Thirdly, Howes talks of the necessary traits for non-VR's to succeed-- the political leverage, and the ability to continue acting against the oppression. The gathering of people, and the contrast of dispersion of people, combined to flexibly resist against the regime. He concludes that "Schock's work is complemented by Wendy Pearlman's findings that there is an organic relationship between the degree of internal cohesion in the organizational structures of social movements and the likelihood and ability of movements to use nonviolence instead of violence." Recall that Pro has not negated on a logical and reasoning based on why non-VR's are better. The entry cost is lower, as the physical skills and activity requirements are less. The violent campaigns only increase the risk.

Recall my R1 argument talking about how the high level of commitment makes it difficult to truly be effective. Not only so, but Pro also fails to talk about how I said you can convince the opposing side more easily. The defection is much more willing, from Sharon Nepstad. [3] Pro speaks of how the Violence comparison is off but gives no constructive for VR's himself. By contrast, the narrative of the three big civil wars by Nepstad, combined with the analysis by Chenoweth still establishes non-VR's as relatively successful. Violence only unites the oppressors together, while non-VR encourages them to think otherwise. 

The next part completely dismantles the idea of violent oppression. It's largely known that the domestic public is necessary to support military power. Howes' review of Reiter and Stam 2002 notes, " We may discover that there is a tremendous disconnect between a state's access to technological, financial, and human resources and the social, political and other intangible factors that allow it to translate those resources into military power in war." From a fundamental perspective, it simply doesn't make sense for the government to randomly hit the people for no reason or keep them under slavery. After all, you need people on your side as well. If you only use power to oppress, you simply cannot have room for civil society. Even the regime would need informers and secret police to succeed.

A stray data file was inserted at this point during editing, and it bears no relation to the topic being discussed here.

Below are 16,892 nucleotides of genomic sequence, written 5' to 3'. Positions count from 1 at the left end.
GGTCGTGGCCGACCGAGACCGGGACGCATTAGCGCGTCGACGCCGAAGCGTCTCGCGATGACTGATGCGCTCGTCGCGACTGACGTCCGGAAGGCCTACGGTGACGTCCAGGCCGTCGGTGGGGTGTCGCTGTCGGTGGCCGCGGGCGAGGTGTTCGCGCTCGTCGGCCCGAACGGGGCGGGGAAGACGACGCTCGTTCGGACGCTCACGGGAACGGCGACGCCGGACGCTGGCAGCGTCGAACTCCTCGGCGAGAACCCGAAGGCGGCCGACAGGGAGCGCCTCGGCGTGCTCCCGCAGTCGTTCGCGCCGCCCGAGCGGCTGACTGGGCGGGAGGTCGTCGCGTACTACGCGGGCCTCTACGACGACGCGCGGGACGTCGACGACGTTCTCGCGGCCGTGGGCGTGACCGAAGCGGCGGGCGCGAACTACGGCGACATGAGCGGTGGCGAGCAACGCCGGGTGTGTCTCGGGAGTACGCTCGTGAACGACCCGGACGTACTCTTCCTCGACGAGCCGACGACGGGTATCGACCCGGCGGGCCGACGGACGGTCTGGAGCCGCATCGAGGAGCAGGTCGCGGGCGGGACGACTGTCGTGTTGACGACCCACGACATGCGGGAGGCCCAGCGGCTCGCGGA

Finally, recall that Pro claims he advocates for VR in a vacuum, but his source directly contradicts him as the expert says you need a heterogeneous combination to succeed best. ("heterogeneous movements using conflictive methods and a diversity of tactics have been the most effective at seizing space and putting new social relations into practice.") So if you need both VR + non-VR to work, then VR alone cannot be just, even if we accept non-VR's are also unjust. 

Success of VR

Pro tries to assert that VR can succeed, giving a handful of examples. This is not relevant -- he must prove that they WILL succeed under the majority of circumstances. Otherwise, you are merely sending yourself off to your death, and people would not be willing to set up the VR in the first place. He has failed once again to refute my crucial problems:

  • Leadership and coordination (you can get public support, but can you get together before the regime finds out?)
  • Being branded as a terrorist (your people may accept, but will other governments support you after you take over?)
  • Access to weapons and Goods
  • Misinformation that makes it difficult to ascertain whether the oppression is truly severe enough
  • Battling trained soldiers while being untrained
Conclusion
My refutation is inherently linked to my constructive and I believe nothing has changed significantly.

1) There must be sufficient reason (fulfilled by Pro, BUT STILL problematic)
2) There must be a sufficient level of success (unfulfilled by Pro-- he only showed nonviolence relatively unsuccessful. If he would wave his burden of proof away then he refuses to look at consequences, and it would hardly matter if you managed to gain liberty or not.)
3) There must be no other option (point II's non-violent counterpart is not completely batted away from Pro's ideas)
4) The benefits must outweigh the negatives (unfulfilled by Pro)
5) The revolutionaries must be able to consider moral agents (challenged implicitly with 1's specific case of Self-defense, but unfulfilled by Pro)

At this point, I strongly recommend that voters look at how Pro fulfills his "reverse constructive" set upon my round 2, rather than how well he refutes my own constructive. Remember: VR may be superior to non-VR's while both are still unjust. "Lesser of two evils" does not negate the idea that something is evil (or in case of self-defense, inapplicable to morals). Pro's burden is harder to fulfill because he has to show VR against oppression is a moral based question, or deny it and set forth a new framework, and then show why it is moral at all.

Pro
Thx, Undefeatable.

REFUTATIONS: